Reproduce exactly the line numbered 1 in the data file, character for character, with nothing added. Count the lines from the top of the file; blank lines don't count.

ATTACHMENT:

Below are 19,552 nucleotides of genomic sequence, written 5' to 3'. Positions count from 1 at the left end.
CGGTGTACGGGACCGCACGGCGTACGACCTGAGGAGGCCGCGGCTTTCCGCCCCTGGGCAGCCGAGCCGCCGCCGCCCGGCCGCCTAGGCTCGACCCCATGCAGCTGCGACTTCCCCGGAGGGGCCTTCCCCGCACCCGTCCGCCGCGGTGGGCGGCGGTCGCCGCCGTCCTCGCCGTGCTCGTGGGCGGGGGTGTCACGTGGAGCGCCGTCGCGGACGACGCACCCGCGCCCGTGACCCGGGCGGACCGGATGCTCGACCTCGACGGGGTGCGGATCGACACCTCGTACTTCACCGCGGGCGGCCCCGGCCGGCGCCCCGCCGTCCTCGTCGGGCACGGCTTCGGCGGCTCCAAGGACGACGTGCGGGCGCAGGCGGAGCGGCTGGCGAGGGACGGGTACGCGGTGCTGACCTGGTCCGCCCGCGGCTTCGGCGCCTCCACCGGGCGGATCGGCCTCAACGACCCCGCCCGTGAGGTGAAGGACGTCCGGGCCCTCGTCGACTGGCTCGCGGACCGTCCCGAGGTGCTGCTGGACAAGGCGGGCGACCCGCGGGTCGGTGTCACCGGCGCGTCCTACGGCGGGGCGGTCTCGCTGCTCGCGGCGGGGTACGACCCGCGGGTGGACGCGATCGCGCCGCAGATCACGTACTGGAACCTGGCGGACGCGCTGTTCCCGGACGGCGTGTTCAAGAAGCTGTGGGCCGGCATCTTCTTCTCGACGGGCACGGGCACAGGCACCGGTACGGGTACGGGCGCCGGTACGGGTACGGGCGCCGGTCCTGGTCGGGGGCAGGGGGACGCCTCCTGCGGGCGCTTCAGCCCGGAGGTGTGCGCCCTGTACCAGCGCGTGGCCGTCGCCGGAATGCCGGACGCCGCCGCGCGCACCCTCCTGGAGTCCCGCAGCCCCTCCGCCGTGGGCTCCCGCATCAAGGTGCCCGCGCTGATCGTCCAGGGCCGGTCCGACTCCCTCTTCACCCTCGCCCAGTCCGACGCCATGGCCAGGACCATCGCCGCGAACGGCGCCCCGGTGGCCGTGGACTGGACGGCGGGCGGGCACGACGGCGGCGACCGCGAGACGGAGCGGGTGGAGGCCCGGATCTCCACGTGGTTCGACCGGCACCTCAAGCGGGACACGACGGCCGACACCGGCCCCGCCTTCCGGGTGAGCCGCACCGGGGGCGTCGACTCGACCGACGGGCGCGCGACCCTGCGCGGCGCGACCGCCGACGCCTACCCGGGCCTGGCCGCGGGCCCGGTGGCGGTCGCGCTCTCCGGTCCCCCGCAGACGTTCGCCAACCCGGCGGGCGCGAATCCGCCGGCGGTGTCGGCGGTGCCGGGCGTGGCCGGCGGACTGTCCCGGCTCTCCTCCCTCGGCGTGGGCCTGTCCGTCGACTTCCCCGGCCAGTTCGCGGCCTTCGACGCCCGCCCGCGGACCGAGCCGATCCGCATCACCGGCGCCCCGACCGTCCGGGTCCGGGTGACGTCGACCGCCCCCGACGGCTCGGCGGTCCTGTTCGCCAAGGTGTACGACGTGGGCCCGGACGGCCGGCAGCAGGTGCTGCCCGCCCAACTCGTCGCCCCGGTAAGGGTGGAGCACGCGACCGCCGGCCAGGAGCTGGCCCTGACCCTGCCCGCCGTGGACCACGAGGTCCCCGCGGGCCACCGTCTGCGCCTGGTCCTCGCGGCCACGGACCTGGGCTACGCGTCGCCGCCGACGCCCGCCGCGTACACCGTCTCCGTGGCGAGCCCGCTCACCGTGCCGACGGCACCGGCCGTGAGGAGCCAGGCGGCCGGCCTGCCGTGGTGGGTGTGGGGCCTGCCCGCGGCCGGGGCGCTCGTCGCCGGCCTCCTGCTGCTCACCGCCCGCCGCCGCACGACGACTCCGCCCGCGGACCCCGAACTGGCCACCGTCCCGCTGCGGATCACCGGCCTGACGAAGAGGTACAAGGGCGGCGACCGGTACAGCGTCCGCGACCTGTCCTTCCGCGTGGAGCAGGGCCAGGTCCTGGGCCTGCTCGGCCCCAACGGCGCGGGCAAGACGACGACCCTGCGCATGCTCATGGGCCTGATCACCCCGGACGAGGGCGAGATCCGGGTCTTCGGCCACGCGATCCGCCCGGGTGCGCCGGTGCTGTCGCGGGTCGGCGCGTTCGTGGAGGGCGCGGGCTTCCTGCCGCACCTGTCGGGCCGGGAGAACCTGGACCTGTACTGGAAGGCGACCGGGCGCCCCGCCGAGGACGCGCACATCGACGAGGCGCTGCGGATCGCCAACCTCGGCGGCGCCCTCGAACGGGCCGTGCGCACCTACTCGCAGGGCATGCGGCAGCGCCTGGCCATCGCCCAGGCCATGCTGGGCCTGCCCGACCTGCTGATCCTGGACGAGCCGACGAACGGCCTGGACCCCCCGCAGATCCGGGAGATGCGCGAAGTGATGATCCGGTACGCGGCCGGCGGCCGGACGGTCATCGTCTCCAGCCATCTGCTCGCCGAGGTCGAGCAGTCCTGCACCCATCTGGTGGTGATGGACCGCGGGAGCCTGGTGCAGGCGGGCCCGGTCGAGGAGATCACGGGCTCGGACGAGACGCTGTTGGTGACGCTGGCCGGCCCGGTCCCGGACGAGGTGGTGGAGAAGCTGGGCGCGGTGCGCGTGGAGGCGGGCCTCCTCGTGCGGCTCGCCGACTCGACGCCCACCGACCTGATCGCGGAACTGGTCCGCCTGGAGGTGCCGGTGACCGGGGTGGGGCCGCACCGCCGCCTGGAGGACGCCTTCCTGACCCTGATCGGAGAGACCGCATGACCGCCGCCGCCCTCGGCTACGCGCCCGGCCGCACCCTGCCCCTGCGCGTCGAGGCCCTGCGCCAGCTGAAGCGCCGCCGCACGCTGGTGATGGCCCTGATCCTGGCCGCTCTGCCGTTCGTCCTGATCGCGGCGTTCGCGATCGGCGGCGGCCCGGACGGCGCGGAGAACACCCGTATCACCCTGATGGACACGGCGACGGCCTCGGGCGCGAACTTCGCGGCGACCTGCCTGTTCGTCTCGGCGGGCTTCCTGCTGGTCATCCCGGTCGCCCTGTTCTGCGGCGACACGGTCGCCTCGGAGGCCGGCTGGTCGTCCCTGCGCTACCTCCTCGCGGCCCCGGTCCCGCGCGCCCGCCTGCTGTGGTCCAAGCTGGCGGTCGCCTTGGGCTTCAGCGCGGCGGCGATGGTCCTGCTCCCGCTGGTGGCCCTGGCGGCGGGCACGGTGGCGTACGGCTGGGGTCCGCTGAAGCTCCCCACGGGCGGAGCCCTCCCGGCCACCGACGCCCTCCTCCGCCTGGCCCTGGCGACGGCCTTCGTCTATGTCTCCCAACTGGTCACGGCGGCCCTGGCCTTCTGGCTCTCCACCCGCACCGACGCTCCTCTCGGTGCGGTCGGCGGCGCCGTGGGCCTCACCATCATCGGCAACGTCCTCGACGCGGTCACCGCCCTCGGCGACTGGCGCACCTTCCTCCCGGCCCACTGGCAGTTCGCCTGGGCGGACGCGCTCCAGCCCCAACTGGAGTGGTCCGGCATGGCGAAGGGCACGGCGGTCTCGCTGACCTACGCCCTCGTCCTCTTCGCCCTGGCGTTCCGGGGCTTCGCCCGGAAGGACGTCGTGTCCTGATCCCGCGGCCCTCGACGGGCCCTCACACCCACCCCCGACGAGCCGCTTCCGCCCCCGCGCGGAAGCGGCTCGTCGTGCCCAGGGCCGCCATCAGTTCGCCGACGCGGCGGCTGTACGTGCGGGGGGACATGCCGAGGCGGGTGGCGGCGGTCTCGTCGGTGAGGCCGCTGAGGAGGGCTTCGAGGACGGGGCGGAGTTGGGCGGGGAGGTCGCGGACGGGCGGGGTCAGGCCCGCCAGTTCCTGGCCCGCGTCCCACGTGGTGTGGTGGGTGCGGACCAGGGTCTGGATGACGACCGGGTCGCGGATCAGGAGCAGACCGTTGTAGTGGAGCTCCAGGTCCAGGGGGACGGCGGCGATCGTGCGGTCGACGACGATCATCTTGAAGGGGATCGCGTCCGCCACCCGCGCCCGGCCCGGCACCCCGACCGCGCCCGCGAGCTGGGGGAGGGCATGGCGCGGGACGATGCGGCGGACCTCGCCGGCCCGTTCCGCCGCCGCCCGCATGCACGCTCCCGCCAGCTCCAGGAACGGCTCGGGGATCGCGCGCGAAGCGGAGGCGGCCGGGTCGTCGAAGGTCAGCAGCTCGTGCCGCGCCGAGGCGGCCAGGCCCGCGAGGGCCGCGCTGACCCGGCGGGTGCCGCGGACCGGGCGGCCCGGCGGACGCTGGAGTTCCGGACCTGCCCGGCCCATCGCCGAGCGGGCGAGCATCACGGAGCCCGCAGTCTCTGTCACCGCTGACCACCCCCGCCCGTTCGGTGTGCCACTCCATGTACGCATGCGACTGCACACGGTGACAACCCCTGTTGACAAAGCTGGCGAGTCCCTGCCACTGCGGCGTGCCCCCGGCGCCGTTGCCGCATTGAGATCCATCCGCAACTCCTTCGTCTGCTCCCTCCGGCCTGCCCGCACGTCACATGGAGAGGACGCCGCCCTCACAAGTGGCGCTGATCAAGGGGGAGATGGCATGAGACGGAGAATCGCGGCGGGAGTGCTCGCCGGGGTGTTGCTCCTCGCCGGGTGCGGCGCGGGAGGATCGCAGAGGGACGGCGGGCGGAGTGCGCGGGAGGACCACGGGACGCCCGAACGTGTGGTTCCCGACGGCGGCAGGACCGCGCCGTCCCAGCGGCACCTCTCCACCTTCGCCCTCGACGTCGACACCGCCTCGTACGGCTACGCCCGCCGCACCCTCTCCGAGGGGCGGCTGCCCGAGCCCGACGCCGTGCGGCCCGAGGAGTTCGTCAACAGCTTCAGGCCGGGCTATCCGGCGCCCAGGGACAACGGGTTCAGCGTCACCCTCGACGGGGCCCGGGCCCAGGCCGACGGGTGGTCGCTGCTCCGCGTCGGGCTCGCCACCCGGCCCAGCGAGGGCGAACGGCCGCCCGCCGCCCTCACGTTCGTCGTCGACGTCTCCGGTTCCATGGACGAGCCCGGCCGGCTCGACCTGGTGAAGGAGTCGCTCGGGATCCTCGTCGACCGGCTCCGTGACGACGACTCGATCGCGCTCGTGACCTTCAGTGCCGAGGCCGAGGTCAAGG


Below are 19,552 nucleotides of genomic sequence, written 5' to 3'. Positions count from 1 at the left end.